Rice, fish, vegetable oil are staples widely consumed in most households in Cameroon. Given their wide range of consumption, its demand is bound to remain high. Unfortunately, local production of the various food items remain unmatched with demand. To bridge the deficit therefore, Cameroon turns to other countries to import, thus, spending huge sums of money on imports which negatively affects the country’s balance of trade. How to overcome these production hurdles in order to satisfy demand and limit import is a major preoccupation for the government and private producers.
Cameroon’s history in rice production dates as far back as independence era but its production has only been dwindling far below the demand. The Custom Administration say rice remains the main imported product after petroleum products. According to the 2013 statistics of the Customs, Cameroon spent FCFA 212.6 billion on 819.8 thousand tons. Estimates from the Ministry of Economy, Planning and Regional Development speaks of a 300,000 tons per year need but production revolves around 100,000 tons, forcing some 200,000 tons to be imported annually with over FCFA 100 billion spent on importation. In 2016, the government in a bid to discourage importation and stimulate local production, reinstated a custom duty of 5 per cent on imported rice.
The State-owned rice production company (SEMRY) in Yagoua in the Far North Region is unable to cultivate all the 13, 300 hectares of land due to inadequate technical and financial means. 80 per cent of its Paddy rice produced is exported to Nigeria unprocessed because of lack of equipment. The Upper Noun Valley Development Authority (UNVDA), producer of the famous Ndop Rice faces similar challenges with only 3,400 hectares of land cultivated out of the 15,000 hectares available. The Minister Delegate to the Minister of Economy, Planning and Regional Development, Yaouba Abdoulaye recently visited rice production basins to unveil government’s ambitious plans to up production by 2020. Minister Henri Eyebe Ayissi of Agriculture and Rural Development also announced the availability of 37 varieties of rice produced by the Irrigated Rice Project with seeds expected to be distributed to farmers in the East, Centre and West Regions.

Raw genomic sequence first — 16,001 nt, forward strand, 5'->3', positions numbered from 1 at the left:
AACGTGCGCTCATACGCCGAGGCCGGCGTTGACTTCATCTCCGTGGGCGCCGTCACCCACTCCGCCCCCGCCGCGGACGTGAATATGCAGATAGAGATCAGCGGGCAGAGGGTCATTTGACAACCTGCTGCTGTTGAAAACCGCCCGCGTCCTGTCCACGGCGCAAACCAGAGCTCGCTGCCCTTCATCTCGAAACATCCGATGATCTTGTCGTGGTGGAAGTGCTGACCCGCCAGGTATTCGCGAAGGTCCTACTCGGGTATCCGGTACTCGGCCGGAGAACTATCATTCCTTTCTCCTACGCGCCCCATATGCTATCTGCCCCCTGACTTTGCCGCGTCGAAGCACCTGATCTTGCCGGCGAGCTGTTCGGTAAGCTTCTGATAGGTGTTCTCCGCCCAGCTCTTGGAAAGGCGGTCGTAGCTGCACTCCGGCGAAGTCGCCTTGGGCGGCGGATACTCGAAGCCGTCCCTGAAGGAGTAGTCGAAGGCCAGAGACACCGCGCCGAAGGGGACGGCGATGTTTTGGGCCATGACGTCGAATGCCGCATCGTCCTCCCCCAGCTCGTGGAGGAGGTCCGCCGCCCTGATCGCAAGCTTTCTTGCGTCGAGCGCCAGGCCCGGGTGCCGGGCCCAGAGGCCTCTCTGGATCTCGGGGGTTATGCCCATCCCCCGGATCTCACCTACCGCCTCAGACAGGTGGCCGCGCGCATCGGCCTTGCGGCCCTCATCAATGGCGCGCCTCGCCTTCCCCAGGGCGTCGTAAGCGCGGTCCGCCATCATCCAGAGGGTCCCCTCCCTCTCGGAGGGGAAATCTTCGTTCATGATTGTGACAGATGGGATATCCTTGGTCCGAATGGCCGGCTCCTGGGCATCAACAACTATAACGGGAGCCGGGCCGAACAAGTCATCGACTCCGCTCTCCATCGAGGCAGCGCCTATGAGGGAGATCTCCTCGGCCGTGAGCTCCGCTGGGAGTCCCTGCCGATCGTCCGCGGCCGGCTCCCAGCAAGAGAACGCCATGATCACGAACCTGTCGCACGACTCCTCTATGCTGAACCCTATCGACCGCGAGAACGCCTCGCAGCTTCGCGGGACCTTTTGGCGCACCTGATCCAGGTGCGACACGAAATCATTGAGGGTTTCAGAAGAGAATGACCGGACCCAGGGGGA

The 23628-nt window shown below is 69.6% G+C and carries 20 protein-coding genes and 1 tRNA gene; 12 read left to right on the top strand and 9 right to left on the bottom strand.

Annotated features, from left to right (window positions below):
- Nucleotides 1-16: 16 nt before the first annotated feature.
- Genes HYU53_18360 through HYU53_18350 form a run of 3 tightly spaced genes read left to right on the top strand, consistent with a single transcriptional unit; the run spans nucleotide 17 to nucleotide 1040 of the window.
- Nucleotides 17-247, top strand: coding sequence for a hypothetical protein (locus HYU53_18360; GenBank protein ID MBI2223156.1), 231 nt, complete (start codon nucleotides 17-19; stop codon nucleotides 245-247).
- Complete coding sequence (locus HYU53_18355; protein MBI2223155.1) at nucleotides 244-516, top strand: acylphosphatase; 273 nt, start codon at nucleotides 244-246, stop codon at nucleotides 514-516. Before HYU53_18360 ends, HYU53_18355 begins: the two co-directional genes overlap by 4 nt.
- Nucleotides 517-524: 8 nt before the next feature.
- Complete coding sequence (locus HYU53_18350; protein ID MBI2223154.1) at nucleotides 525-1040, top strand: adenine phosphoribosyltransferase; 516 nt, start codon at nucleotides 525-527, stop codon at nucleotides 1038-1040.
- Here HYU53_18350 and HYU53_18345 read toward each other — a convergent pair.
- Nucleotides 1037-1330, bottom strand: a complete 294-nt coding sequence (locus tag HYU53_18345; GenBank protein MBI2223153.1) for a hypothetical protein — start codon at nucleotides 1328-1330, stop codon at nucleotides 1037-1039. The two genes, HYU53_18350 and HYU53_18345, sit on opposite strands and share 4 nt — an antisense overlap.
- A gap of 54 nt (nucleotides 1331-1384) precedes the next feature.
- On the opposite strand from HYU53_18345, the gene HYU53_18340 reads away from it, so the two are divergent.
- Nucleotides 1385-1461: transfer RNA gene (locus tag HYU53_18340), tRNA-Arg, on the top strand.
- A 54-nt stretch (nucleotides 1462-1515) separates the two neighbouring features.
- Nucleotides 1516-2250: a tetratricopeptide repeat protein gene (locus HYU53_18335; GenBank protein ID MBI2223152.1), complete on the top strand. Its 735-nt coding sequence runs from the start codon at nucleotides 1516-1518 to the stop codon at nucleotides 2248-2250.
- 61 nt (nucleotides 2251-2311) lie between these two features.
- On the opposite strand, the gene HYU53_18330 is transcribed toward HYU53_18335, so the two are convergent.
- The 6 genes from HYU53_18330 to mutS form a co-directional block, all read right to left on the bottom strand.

Frozen fish features fourth position on Cameroon’s importation list with some FCFA 142.7 billion spent on 180 tons imported in 2013 according to the Customs statistics. This figures are said to be increasing as the demand for the protein-rich food increases. Statistics gathered from the Ministry of Livestock, Fisheries and Animal Industry (MINEPIA) indicates that the national demand of fish stands at 400,000 tons but local production can only boost of 180,000 tons annually. Divine Ngala Tombuh, Coordinator of Aquaculture and Entrepreneurship Project in MINEPIA attributes the low rate of production on artisanal fishing methods practiced in Cameroon. For production to surge, there is the need for fishing to be industrialised and it requires modern equipment and methods which most of the fishermen lack.
The recent alert on the existence of at least four fake brands of vegetable oil with poor standards by the Director General of Customs, Edwin Fongod Nuvaga, has stirred another debate on whether the local industry meets the demands of the consumers. The Association of Oleaginous Oil Producers of Cameroon (ARSOC) complained on poor sales due to the presence of imported cheaper vegetable oil in the market. ARSOC Secretary General, Jacquis Kemleu Tchabgou says Cameroon produces 32,000 litres of vegetable oil per month and imports 20,000 litres per month. 50 per cent of factories capacity is not productive because as he puts it, “you cannot produce without selling.”